LONDON (Reuters) - France’s markets watchdog (AMF) has proposed detailed rules on when asset managers can limit repayments from funds to investors in stressed markets, becoming the latest regulator to turn a spotlight on the growing asset management sector.
Fund managers can already impose “gates” to limit withdrawals by investors from open end funds in extreme market circumstances to avoid fire sales of assets that could worsen turbulence and undermine financial stability.
On Thursday the AMF launched a one-month public consultation to determine the “cases and conditions” under which asset management companies may use these gates.
The draft rules propose capping redemption requests in the same proportions for all unit holders in a fund, thus removing any “first mover” advantage for early requests.
Funds would be required to tell the watchdog and unit holders if gates are being activated, and the thresholds for triggering the gates would also be defined, the AMF said.
Asset managers would also be required to spell out the maximum duration for gates.
Slamming the brakes on redemptions came under the spotlight when some UK commercial property funds suspended redemptions after sharp falls in their values following Britain’s vote in June to leave the European Union.
Britain’s Financial Conduct Authority is due to publish a discussion paper on property funds in 2017 and has already expressed concerns about how the suspensions were handled.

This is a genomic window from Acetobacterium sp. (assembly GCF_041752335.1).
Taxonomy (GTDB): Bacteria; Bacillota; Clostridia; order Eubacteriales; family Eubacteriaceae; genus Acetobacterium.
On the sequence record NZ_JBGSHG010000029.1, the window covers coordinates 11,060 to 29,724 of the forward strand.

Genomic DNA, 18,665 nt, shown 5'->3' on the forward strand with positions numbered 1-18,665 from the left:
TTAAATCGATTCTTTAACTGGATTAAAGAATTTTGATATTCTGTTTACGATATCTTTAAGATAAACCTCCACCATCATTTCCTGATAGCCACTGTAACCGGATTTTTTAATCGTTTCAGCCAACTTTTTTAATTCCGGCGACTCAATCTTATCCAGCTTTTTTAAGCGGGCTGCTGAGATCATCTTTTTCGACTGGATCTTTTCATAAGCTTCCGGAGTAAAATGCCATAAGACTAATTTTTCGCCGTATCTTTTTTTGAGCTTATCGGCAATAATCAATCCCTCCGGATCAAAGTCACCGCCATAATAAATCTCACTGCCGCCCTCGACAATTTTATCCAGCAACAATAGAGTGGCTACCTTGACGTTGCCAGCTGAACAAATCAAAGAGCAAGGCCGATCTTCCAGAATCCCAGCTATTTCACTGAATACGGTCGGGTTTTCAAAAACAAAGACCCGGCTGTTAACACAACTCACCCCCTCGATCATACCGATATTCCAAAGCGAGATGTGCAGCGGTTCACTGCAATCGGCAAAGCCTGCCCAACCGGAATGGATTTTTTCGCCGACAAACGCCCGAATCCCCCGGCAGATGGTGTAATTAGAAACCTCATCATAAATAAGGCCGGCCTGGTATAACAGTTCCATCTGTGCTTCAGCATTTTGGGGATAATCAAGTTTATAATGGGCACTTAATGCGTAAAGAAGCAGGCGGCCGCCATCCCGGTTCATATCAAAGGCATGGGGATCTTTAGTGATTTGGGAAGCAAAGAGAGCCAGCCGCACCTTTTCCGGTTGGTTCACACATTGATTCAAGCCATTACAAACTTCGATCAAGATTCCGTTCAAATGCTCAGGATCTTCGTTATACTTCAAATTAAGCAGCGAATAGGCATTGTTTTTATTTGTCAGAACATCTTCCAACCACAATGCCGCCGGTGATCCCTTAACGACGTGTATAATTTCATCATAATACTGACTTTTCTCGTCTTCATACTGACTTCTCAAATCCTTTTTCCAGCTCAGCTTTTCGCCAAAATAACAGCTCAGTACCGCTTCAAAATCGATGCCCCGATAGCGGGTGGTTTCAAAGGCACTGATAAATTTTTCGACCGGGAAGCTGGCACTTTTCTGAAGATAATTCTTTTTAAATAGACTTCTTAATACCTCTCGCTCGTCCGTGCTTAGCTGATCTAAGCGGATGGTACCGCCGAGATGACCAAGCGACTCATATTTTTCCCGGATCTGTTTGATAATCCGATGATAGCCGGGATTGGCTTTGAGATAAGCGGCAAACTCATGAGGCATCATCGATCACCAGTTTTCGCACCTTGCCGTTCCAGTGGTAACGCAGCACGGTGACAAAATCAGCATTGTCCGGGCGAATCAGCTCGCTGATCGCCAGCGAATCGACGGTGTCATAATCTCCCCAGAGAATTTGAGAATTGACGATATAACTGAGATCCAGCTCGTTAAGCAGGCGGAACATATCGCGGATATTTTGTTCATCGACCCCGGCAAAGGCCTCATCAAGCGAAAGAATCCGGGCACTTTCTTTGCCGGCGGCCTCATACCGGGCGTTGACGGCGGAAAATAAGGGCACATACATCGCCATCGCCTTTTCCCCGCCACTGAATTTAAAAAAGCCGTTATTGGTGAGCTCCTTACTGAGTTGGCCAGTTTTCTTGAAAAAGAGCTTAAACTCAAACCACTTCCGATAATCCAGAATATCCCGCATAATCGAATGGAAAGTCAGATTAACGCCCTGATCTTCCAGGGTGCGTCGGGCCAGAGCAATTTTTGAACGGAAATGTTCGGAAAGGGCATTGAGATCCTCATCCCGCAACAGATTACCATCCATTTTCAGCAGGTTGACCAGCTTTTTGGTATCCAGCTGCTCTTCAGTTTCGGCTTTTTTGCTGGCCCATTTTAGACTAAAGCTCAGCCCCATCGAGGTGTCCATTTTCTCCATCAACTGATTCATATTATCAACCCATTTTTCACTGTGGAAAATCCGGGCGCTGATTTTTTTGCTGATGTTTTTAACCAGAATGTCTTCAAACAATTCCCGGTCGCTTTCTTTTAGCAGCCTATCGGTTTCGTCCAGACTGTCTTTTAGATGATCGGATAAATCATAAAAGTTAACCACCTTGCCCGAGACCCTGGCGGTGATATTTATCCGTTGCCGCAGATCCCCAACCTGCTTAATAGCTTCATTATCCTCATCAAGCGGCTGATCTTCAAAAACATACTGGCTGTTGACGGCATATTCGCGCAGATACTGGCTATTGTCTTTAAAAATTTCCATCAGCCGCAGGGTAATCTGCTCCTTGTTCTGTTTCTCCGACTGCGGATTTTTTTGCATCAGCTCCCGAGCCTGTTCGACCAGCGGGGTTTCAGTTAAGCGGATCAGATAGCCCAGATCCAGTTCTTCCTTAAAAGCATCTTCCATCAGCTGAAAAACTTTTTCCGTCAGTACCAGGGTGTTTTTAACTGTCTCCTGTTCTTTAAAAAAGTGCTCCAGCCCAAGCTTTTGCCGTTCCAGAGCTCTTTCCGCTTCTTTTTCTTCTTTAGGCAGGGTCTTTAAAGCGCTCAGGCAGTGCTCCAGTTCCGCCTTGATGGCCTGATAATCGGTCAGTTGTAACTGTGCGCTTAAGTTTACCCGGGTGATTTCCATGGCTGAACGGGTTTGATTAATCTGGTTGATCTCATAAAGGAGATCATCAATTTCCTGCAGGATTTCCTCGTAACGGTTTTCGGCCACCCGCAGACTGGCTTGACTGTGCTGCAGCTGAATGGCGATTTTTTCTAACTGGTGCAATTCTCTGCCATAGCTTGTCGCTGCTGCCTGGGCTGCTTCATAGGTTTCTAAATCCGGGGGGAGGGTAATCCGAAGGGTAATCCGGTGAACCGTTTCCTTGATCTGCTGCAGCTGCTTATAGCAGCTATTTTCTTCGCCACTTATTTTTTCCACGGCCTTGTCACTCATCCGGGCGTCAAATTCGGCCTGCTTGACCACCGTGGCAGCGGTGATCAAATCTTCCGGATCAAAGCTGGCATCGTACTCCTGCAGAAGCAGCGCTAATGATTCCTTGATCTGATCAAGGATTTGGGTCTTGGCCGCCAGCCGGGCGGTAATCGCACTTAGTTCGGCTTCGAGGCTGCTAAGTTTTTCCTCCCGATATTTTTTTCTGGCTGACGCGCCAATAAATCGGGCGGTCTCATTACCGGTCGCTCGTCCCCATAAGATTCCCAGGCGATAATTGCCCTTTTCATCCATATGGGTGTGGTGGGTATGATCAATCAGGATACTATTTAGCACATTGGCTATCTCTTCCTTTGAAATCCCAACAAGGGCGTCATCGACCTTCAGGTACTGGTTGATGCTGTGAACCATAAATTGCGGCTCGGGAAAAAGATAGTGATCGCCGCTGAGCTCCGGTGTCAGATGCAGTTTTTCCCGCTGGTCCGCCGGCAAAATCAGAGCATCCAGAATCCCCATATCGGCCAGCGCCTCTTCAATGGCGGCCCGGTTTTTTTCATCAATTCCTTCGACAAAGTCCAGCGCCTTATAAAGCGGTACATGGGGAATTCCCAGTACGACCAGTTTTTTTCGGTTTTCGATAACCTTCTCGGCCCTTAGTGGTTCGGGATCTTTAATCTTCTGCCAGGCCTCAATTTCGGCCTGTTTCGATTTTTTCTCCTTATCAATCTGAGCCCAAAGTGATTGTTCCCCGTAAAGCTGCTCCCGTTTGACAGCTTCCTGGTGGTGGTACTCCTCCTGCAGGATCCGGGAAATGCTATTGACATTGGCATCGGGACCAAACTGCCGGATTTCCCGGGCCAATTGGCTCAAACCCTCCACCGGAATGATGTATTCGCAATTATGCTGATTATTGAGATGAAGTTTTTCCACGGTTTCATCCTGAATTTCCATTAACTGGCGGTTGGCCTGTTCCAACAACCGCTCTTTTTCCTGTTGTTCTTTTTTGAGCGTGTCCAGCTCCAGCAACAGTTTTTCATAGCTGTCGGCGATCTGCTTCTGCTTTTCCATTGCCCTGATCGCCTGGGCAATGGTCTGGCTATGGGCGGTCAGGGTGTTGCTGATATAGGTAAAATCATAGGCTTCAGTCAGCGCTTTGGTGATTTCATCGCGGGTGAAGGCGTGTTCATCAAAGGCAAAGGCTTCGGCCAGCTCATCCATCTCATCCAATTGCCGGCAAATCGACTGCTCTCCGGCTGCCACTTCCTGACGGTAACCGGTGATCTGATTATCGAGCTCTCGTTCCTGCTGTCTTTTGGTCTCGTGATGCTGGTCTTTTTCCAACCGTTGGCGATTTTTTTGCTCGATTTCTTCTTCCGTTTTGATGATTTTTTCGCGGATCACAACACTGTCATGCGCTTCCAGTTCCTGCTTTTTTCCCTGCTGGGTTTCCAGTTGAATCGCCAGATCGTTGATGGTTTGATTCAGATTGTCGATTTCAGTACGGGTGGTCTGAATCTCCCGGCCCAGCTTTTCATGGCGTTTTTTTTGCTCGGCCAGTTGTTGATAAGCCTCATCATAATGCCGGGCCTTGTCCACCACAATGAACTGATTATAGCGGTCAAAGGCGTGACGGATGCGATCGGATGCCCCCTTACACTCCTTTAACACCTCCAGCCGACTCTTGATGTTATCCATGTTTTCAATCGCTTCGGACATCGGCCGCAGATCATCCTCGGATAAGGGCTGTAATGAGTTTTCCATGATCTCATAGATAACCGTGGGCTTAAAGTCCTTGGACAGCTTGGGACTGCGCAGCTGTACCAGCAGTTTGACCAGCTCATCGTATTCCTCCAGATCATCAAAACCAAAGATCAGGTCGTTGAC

The AMF said it proposes to expand its conditions for applying gates in real-estate funds sold to retail investors by imposing, under normal conditions, a minimum redemption threshold.
Global regulators are also concerned with promises some funds make to give investors their money back at short notice.
Funds like “UCITS” mutual funds sold in France are regulated under EU laws whose application is coordinated by the bloc’s European Securities and Markets Authority (ESMA) to ensure consistency.
ESMA’s executive director Verena Ross told a conference on Thursday held by ICI Global, a funds industry body, she was not aware of the AMF proposals.
“There are some issues that have a genuine, cross-Europe application and this might be one, but I am not commenting on that,” Ross said.
It was important that national regulators can consult on issues specific to their own market structures, she said.
“What we normally try to do when these type of issues come up, is that we sit together... to get the national supervisors to actually share their experiences, and see whether this is something that needs to be dealt with at the European level or at a national level,” Ross said.
Reporting by Huw Jones; Editing by Alexandra Hudson